I’m certainly one of the lucky ones. I can proudly say that my teacher preparation included a strong background in developmental theory, curriculum design, and student-centered pedagogy at Bank Street College. I spent a year student teaching in both private and public schools under the mentorship of an experienced teacher; and through a partnership between my first school and Bank Street, I received continued mentorship through my first two years of teaching.
Still, I found my first full-time teaching position in New York City startlingly separate from the world of Bank Street. In particular, I did not know the communities of which I was now a part. The school community included teachers, counselors, administrators, and the mysterious district and state higher-ups; then, there were the families and communities of my students—and finally, the space where we all intersected, in hallways and classrooms.
I loved the complexity of these worlds, but I was frustrated to navigate them mostly alone. If I could change even the best teacher preparation program, I would add a process by which teacher candidates prepare for the specific context of their first full-time positions. After a variety of preservice exploration, teachers should be supported in making a deliberate choice about where to begin their careers.
New teachers must prepare to become members of their school communities. Coursework should include acquiring knowledge about the resources, history and people of the neighborhood where they will teach. Teachers should be incentivized to learn the language of their students’ families, where applicable.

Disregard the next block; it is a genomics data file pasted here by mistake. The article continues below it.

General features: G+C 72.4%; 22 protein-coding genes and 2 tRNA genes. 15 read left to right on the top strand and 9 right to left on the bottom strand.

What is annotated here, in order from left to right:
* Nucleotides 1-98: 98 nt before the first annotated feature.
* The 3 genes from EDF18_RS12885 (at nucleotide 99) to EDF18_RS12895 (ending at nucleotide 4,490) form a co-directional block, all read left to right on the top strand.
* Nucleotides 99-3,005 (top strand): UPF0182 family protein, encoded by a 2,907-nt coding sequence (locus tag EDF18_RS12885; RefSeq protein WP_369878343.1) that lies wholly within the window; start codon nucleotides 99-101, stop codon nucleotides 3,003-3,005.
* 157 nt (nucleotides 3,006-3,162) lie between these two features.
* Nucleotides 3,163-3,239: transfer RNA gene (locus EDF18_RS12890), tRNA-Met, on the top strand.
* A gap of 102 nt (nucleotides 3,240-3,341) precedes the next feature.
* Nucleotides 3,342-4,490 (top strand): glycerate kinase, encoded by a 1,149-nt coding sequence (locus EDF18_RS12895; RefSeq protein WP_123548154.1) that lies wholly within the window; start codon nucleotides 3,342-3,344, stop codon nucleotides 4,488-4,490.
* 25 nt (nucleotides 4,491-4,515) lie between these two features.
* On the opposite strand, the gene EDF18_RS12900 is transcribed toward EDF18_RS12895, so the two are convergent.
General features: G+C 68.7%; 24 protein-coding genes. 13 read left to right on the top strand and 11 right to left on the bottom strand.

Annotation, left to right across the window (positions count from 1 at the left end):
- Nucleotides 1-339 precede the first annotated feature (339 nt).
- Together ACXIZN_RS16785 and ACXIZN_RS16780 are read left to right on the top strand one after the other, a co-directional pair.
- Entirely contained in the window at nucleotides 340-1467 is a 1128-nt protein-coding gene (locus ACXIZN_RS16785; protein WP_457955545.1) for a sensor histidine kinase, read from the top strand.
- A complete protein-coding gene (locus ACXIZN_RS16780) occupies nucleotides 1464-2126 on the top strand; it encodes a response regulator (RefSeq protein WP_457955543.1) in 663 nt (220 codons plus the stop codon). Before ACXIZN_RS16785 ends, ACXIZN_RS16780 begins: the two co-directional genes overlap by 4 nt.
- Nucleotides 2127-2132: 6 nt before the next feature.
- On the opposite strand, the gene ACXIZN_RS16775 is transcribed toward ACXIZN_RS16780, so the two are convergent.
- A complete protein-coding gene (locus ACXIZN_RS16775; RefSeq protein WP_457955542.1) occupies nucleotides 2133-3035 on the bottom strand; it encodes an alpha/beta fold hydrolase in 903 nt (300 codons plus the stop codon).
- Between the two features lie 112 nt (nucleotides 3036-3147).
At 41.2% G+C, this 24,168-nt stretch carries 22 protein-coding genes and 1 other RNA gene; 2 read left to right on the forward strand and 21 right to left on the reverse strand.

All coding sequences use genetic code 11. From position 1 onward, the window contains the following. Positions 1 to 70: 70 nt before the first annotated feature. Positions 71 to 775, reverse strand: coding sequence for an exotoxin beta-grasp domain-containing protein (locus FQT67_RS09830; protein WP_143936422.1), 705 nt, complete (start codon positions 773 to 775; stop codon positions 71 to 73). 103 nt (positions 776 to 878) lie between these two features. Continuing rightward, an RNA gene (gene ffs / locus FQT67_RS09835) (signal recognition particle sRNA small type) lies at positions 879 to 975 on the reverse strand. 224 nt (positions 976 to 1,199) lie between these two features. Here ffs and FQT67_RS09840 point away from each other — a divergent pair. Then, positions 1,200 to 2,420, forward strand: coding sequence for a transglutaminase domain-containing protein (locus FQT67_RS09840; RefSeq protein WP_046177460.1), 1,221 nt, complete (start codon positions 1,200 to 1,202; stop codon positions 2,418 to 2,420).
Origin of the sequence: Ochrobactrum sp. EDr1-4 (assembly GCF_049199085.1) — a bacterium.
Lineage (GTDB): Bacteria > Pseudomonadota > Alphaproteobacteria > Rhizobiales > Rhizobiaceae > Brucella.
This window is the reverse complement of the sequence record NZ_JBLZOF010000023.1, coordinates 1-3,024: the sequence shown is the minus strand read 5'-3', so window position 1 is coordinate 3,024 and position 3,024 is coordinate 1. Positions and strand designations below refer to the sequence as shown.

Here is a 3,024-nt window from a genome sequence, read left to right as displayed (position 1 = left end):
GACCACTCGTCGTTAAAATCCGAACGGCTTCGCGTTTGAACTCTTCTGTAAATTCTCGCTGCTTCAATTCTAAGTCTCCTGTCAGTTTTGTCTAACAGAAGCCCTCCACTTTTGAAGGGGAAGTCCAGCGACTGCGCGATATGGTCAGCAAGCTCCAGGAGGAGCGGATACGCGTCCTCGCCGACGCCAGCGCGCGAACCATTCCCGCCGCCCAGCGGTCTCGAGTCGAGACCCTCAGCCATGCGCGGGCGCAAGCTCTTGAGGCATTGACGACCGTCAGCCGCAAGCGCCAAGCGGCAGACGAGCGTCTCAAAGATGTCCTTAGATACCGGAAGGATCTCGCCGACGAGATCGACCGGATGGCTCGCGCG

Knowledge of students’ backgrounds is a key component in building relationships with students and engaging them in meaningful learning. As this understanding grows, new teachers can better reflect on the unique resources they themselves bring to their classrooms. If new hires are teaching in communities where they are already members, they should plan to leverage their knowledge in their classrooms and as members of the teaching staff for the benefit of students—and also anticipate the challenges particular to teaching in one’s own community.
For all of this preparation to count, commitment matters. Three years after starting my first position, I transferred to a different school. I had no idea how much work I’d need to do, getting to know another community, and finding my role within it all over again. If I had understood the weight of this, I might have thought more carefully about the move.
I’ve seen clearly the devastating effects of teacher turnover on the efficacy and trust among members of a school community. While there are significant working condition factors involved, changing this cycle should begin by preparing new teachers to make a more serious, informed commitment.
Ariel Sacks teaches 8th grade English at a middle school in Brooklyn, NY, and is co-author of TEACHING 2030: What We Must Do For Our Students and Our Public Schools... Now and in the Future.
The opinions expressed in Teaching Ahead: A Roundtable are strictly those of the author(s) and do not reflect the opinions or endorsement of Editorial Projects in Education, or any of its publications.